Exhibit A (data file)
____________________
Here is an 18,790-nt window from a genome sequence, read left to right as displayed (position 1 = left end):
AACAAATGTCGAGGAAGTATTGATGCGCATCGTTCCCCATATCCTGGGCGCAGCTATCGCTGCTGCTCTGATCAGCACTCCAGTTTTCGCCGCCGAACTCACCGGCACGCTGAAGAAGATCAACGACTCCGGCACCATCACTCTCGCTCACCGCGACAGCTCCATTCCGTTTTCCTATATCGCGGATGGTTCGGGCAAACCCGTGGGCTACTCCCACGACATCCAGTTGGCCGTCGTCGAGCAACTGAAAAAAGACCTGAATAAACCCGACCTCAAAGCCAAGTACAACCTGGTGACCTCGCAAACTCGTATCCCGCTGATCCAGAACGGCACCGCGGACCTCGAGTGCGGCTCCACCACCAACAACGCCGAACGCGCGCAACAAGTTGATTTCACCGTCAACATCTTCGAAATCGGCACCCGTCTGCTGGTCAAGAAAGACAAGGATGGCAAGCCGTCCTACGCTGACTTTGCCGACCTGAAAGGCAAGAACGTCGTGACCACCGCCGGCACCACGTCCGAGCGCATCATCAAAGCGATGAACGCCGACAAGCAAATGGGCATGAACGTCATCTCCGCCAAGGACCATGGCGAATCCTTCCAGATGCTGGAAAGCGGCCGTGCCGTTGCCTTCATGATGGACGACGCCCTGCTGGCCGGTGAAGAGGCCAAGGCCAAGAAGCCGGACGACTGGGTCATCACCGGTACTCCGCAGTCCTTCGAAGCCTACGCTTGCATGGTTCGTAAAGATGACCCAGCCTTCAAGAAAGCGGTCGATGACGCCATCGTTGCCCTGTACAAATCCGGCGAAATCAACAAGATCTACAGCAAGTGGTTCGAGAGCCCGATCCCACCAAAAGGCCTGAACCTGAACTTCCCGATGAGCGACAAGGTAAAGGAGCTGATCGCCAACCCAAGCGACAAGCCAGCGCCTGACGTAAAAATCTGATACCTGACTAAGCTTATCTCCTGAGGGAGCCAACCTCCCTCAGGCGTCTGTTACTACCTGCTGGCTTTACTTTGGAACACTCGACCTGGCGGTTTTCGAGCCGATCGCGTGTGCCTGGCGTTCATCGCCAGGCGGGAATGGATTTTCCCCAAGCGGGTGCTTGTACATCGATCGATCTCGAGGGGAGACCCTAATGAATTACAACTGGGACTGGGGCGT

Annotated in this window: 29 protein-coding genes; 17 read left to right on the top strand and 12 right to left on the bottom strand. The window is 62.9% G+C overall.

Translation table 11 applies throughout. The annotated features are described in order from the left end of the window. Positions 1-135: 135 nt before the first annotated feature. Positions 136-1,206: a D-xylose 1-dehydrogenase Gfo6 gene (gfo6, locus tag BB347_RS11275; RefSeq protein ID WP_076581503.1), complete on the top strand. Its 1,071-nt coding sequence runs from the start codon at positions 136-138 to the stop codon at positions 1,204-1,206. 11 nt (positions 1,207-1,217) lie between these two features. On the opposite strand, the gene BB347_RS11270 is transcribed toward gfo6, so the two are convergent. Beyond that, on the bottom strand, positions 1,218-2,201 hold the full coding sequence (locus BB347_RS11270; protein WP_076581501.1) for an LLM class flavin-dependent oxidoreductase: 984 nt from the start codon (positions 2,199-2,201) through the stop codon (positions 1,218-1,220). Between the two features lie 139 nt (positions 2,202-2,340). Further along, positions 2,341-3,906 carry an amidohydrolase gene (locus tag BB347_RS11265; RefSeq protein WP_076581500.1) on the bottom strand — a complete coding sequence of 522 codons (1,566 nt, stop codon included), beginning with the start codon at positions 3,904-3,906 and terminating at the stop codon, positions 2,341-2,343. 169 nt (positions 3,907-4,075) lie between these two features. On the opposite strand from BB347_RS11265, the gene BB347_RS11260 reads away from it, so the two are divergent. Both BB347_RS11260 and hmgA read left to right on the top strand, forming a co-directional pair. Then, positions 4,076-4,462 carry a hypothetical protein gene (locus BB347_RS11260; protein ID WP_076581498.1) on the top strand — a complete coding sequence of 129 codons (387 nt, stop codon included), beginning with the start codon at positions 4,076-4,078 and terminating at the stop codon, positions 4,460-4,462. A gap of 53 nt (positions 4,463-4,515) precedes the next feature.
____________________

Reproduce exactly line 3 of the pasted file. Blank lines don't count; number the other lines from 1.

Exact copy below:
Annotated in this window: 29 protein-coding genes; 17 read left to right on the top strand and 12 right to left on the bottom strand. The window is 62.9% G+C overall.